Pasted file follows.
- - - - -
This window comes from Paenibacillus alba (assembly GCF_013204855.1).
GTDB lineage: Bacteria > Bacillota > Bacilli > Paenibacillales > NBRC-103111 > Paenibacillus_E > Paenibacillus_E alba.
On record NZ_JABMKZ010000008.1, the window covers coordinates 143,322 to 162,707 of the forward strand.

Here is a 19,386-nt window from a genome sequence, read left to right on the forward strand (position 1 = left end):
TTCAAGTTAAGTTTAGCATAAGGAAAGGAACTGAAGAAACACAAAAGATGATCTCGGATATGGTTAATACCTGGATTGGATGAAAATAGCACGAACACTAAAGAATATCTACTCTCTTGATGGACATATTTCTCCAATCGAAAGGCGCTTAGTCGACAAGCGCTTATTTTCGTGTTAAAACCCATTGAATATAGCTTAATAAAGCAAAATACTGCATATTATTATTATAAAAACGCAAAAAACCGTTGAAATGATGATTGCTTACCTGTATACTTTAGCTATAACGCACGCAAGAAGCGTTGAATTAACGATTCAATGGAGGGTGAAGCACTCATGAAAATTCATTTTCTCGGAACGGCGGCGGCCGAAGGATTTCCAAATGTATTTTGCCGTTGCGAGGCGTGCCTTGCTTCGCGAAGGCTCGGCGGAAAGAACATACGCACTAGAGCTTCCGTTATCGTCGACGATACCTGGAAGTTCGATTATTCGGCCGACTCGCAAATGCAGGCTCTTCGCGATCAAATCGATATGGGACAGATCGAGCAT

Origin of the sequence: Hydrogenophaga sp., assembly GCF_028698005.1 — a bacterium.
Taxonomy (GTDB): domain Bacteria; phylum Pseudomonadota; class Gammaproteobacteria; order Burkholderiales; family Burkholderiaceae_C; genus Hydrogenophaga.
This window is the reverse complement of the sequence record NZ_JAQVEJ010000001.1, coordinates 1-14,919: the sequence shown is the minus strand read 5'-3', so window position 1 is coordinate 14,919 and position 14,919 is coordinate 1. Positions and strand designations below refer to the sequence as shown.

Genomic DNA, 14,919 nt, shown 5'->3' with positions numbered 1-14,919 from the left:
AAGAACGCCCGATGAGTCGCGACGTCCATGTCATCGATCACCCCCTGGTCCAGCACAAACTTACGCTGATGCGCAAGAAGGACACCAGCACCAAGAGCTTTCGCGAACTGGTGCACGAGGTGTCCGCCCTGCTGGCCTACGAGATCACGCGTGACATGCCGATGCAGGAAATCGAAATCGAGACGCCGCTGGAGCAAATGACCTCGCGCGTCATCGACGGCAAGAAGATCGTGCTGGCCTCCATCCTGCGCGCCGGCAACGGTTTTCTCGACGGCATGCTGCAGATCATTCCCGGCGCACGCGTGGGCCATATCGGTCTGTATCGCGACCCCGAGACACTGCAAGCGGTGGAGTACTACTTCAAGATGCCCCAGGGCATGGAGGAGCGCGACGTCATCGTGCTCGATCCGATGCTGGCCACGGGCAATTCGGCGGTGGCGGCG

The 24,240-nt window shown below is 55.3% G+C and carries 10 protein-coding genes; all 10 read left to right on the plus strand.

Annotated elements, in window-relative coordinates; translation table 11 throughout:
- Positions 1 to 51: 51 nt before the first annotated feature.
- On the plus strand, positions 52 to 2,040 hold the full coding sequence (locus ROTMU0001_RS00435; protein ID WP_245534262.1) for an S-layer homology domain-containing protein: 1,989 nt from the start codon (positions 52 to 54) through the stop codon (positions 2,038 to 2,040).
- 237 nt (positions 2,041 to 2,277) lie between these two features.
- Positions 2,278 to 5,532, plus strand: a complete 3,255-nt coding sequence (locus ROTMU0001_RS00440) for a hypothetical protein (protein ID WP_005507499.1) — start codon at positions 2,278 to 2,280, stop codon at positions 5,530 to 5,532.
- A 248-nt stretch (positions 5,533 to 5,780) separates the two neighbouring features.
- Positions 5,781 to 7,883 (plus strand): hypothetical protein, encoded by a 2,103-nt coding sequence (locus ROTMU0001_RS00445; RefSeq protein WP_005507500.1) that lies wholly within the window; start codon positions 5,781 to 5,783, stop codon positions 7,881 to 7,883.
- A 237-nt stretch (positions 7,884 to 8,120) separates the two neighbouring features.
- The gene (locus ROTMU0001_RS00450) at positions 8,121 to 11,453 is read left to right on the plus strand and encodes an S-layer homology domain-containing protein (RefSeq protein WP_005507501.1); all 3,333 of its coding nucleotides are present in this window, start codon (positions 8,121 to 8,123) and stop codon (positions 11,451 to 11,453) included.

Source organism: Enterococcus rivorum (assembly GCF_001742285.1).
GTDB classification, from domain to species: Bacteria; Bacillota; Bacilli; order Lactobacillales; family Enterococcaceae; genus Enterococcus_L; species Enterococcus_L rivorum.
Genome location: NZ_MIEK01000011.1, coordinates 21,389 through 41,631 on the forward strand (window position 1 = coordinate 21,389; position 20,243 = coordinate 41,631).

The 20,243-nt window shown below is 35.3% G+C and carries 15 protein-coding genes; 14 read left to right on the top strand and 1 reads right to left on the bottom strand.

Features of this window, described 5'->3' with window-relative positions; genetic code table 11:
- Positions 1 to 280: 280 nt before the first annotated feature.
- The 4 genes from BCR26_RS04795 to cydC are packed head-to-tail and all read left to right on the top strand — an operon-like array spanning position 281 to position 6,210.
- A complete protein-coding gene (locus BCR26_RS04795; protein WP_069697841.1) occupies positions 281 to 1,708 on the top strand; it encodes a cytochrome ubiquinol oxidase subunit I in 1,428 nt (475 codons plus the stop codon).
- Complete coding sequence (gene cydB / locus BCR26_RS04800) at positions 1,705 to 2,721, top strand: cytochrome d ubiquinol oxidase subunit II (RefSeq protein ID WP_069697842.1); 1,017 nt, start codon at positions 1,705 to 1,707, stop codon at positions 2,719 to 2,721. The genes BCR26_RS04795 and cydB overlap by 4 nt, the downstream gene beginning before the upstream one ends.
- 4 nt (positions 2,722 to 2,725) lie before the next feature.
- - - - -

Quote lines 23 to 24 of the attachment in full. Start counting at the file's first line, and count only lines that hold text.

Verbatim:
Genome location: NZ_MIEK01000011.1, coordinates 21,389 through 41,631 on the forward strand (window position 1 = coordinate 21,389; position 20,243 = coordinate 41,631).

The 20,243-nt window shown below is 35.3% G+C and carries 15 protein-coding genes; 14 read left to right on the top strand and 1 reads right to left on the bottom strand.